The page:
Korematsu Day Educator Resources

Fred Korematsu Day of Civil Liberties and the Constitution

January 30: Fred Korematsu Day of Civil Liberties and the Constitution in New Jersey

Fred Korematsu was an American civil rights activist who challenged the federal government for the illegal incarceration of Japanese Americans during World War II. January 30th is Fred Korematsu Day of Civil Liberties and the Constitution in New Jersey, a day to recognize the contributions of Fred Korematsu, who spent his lifetime fighting against racial injustice and inequality, and reflect on the broader issues of basic rights, civil liberties, and justice for all. 

Teach Asian American Stories has curated a list of educator resources. Please reach out if you have any questions or would like support bringing this to life in your classroom: roslyne@teachasianamericanstories.org

Learning Institutions

Fred T. Korematsu Institute
Learn more about Fred Korematsu and Korematsu Day at their website. Educators may request access to their digital Educational Toolkit by emailing info@korematsuinstitute.org. Elementary school lesson plans may be found here.

California State Library: Internment Experience
Focus on Japanese American Internment featuring ‘choose your own’ digital experience with primary documents and rich photography.

Densho Learning Center
Densho documents the testimonies of Japanese Americans who were unjustly incarcerated during World War II before their memories are extinguished. Densho offers educator resources geared towards high school classrooms, including lesson plans, films, primary sources, and recommended guides.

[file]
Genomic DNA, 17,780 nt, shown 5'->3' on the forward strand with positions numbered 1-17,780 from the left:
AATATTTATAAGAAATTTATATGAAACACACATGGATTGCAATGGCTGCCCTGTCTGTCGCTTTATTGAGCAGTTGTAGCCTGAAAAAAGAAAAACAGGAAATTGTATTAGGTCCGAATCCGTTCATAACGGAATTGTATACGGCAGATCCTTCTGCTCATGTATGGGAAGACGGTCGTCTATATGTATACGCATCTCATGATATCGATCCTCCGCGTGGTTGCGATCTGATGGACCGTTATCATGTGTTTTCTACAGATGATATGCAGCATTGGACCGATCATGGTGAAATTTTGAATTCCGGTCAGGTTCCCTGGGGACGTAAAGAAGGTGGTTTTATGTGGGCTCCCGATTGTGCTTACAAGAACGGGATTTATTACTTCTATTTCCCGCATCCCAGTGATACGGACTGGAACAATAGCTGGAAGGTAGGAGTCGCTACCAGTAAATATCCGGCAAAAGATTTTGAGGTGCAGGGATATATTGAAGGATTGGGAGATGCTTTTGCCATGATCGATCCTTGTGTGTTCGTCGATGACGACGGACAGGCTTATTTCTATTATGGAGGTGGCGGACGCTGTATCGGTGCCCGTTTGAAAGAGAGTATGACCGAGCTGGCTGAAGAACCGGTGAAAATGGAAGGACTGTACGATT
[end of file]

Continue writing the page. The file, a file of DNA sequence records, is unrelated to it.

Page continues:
Japanese American National Museum
JANM offers educational resources including lesson plans, printable curriculum, primary source documents, and more.

The Smithsonian’s History Explorer offers a variety of educator guides, including:

JACL: Japanese American Citizens League
The JACL offers Curriculum Guides and Resources, including PDFs to primary source documents such as Executive Order 9066, Exclusion Poster, Loyalty Questionnaire, and Presidential Apology for Incarceration.

New York Times Teaching
Japanese-American Internment Using Primary Resources

Activities and Books

MISSION US: Prisoner in My Homeland
MISSION US is a series of historical games developed by The WNET Group with accompanying educational materials developed by Yuri Education Project. MISSION US: Prisoner in My Homeland is an interactive game that turns to World War II-era Japanese American incarceration through the eyes of a teenager, Henry Tanaka. Educator resources include classroom activities, classroom videos, primary sources and resources, and more.

We Hereby Refuse by Frank Abe and Tamiko Nimura
We Hereby Refuse is a graphic novel (middle school – high school) about Japanese American Resistance to Wartime Incarceration. Resources created in partnership with Yuri Education Project include:

They Called Us Enemy
They Called Us Enemy is a graphic memoir (middle school – high schools) from actor/author/activist George Takei featuring his firsthand account of those years behind barbed wire, the terrors and small joys of childhood in the shadow of legalized racism, his mother’s hard choices, his father’s tested faith in democracy, and the way those experiences planted the seeds for his astonishing future.

  • Educator Guide created in partnership with the Japanese American National Museum.

Fred Korematsu Speaks Up
Fred Korematsu Speaks Up (upper elementary school – middle school) is a biography about Fred Korematsu’s fight against discrimination. The story explores the life of one courageous person who made the United States a fairer place for all Americans, and it encourages all of us to speak up for justice. Read Social Justice Books’ review here.